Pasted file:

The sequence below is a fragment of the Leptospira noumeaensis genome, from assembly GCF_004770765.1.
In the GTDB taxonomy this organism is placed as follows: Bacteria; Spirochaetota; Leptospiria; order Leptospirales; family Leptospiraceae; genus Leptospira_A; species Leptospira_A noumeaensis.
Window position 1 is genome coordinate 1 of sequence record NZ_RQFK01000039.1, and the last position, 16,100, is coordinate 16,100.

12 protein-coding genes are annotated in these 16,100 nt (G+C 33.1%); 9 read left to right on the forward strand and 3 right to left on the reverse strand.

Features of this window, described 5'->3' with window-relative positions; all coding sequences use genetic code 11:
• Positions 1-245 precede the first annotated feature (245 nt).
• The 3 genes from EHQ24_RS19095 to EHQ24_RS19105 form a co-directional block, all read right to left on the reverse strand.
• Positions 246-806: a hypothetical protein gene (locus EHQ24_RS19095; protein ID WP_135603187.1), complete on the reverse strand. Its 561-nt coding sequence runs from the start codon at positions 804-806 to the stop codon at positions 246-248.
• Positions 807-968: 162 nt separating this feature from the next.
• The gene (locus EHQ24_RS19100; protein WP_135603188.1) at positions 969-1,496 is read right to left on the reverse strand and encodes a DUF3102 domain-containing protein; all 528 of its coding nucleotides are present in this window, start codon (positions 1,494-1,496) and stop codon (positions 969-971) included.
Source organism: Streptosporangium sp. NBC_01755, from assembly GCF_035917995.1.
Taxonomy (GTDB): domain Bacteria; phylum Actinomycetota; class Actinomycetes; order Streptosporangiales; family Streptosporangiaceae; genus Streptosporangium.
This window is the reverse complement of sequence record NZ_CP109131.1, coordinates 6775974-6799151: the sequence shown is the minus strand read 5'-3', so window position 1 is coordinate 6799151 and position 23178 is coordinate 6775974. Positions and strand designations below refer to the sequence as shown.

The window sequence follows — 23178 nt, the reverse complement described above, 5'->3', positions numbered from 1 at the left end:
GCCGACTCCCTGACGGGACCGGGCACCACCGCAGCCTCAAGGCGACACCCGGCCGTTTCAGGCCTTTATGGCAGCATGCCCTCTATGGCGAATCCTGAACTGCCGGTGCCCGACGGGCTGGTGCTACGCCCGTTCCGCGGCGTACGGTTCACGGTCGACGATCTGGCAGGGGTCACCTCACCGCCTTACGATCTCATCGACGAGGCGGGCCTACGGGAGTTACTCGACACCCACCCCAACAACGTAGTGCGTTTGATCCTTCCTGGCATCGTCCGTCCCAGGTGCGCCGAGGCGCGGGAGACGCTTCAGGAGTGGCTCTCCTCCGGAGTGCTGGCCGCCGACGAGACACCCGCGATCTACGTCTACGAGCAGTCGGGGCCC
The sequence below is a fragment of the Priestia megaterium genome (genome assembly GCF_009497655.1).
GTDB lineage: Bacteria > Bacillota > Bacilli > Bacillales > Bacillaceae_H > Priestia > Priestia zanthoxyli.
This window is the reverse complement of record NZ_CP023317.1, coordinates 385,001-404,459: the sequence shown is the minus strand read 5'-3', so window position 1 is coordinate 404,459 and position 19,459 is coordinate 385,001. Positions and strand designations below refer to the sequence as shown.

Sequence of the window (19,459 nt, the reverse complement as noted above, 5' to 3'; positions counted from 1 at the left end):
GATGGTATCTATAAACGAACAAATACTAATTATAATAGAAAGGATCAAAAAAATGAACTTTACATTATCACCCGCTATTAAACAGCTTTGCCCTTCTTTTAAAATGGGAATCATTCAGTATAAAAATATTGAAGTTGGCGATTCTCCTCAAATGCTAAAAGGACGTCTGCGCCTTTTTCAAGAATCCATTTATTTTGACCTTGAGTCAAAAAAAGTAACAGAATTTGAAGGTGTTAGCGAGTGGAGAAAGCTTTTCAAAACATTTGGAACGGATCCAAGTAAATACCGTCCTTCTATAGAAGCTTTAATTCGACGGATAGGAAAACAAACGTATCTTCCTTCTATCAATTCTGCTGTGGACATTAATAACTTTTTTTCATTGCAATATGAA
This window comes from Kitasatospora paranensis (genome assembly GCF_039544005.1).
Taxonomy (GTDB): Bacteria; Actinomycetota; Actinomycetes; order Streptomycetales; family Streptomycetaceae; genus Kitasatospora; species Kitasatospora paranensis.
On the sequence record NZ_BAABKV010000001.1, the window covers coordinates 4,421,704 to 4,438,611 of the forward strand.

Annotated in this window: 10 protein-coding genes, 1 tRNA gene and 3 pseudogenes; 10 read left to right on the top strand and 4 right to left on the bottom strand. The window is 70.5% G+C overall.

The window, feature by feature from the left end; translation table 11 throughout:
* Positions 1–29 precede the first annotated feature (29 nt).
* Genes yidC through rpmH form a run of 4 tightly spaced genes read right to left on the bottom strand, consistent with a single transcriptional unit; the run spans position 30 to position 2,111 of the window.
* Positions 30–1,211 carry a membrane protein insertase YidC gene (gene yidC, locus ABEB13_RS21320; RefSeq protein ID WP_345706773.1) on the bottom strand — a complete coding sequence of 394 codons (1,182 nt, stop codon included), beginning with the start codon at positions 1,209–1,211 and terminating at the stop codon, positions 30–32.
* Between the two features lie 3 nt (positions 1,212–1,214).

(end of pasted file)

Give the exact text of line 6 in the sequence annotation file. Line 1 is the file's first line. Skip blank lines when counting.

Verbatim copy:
• Positions 1-245 precede the first annotated feature (245 nt).